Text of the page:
Operational Technology Attacks Increased By Over 2000% In 2019, Reveals IBM Report
- The piece of malware that was most commonly used in these attacks was the Mirai variant named Echobot.
- Echobot made its first appearance last year and since then has incorporated over two dozen different exploits.
Operation Technology (OT) attacks have reached an all-time high. A report from IBM X-Force Threat Intelligence Index shows that attacks targets operation technology infrastructure has increased by over 2000 percent in 2019 compared to the previous year. Interestingly, the piece of malware that was most commonly used in these attacks was the Mirai variant named Echobot.
About Echobot’s exploits
Echobot made its first appearance last year and since then has incorporated over two dozen different exploits including ones targeting enterprise and ICS products.
- The ICS-specific exploits included in Echobot are CVE-2019-14931 and CVE-2018-7841.
- While CVE-2019-14931, an unauthenticated OS command injection vulnerability, affects Mitsubishi Electric ME-RTU devices, CVE-2018-7841 (a remote code execution flaw) impacts Schneider Electric’s U.Motion Builder product.
Brand impersonation also on the rise
IBM also highlights that phishing was one of the most popular attack methods used in 2019, and hackers primarily spoofed tech companies and social media platforms to trap more victims. By spoofing a well-known brand, bad actors could easily steal personal data from users with less effort.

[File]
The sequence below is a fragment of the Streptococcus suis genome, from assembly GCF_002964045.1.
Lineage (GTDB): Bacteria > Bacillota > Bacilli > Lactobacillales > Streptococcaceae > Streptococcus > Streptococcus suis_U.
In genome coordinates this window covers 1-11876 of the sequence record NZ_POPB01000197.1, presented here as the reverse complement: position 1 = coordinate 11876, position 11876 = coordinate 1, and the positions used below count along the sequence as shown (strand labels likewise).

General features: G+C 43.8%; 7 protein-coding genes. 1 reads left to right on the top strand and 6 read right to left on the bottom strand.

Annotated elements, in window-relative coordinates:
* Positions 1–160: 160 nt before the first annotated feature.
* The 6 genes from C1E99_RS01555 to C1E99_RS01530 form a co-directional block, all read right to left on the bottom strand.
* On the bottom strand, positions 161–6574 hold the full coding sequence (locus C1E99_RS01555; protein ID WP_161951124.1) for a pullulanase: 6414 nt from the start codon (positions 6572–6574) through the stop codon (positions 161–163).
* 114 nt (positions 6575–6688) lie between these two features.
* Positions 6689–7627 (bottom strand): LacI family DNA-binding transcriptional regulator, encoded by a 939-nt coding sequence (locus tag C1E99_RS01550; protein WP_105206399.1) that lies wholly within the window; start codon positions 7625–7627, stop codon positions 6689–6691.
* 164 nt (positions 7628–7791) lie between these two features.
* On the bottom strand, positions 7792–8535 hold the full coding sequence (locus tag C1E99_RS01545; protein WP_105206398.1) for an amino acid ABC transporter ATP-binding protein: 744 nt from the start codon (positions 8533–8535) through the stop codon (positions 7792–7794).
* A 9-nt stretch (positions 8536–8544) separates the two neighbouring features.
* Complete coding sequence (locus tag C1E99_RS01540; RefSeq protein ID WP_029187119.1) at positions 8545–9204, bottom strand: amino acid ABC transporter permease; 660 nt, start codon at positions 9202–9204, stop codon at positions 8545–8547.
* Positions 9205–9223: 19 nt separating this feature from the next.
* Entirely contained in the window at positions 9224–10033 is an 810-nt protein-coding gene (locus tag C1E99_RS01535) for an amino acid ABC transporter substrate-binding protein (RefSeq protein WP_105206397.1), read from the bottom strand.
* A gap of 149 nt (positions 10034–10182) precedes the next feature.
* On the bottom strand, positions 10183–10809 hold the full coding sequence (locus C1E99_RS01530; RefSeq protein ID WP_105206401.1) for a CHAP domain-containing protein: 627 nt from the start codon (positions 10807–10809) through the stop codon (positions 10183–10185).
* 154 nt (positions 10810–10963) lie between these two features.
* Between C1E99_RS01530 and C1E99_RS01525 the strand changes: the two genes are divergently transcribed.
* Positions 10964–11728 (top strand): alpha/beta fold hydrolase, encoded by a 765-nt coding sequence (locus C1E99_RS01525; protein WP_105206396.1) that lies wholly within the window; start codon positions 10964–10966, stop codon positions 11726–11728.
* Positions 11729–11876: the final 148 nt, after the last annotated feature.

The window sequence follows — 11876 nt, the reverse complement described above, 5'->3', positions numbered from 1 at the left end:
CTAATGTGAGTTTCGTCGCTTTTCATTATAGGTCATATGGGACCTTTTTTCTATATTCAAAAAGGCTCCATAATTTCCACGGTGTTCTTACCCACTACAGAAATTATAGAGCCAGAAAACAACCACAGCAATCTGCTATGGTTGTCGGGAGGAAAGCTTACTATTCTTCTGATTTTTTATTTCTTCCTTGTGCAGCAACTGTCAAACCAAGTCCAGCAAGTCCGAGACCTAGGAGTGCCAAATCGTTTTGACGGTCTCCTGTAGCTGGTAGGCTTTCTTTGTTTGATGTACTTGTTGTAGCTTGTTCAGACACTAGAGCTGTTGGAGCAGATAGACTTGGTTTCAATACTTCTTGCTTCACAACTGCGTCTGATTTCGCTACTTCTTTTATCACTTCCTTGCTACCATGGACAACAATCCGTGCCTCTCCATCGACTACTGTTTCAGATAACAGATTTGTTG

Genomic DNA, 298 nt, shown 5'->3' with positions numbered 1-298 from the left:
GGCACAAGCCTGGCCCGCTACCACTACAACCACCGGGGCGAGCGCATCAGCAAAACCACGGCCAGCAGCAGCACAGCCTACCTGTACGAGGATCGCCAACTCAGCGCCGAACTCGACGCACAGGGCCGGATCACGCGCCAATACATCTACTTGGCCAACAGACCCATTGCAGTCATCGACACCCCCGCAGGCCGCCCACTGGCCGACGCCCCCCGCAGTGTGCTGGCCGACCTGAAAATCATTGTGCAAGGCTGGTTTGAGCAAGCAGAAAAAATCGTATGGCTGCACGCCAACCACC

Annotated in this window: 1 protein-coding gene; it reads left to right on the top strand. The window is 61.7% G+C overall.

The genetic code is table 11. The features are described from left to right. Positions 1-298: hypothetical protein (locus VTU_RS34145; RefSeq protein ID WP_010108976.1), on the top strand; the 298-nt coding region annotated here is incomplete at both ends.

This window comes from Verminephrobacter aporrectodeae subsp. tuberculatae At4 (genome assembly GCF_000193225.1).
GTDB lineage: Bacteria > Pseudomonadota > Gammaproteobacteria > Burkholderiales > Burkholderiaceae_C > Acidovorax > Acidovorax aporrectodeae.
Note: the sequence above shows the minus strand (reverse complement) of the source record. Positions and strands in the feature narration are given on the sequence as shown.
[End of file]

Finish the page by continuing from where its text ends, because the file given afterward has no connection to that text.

The top 10 brands spoofed in spam campaigns in 2019 were:
- Google (39%)
- YouTube (17%)
- Apple (15%)
- Amazon (12%)
- Spotify (5%)
- Microsoft (3%)
- Facebook (2%)
- Instagram (15%)
- WhatsApp (1%)
The most targeted areas
North America and Asia suffered the largest data losses, with 5 billion and 2 billion records compromised, respectively.
New and old security threats to track in 2020
The X-Force researchers predict that the risk surface will keep getting bigger with more than 150,000 current vulnerabilities and new ones surfacing all the time. In addition to this, ransomware and cryptominers will also continue to evolve over the years. Bad actors will be looking for new targets, including IoT devices, operational technology and connected industrial and medical systems. The risks posed by ongoing spam will require blacklisting, vulnerability patching, and threat monitoring.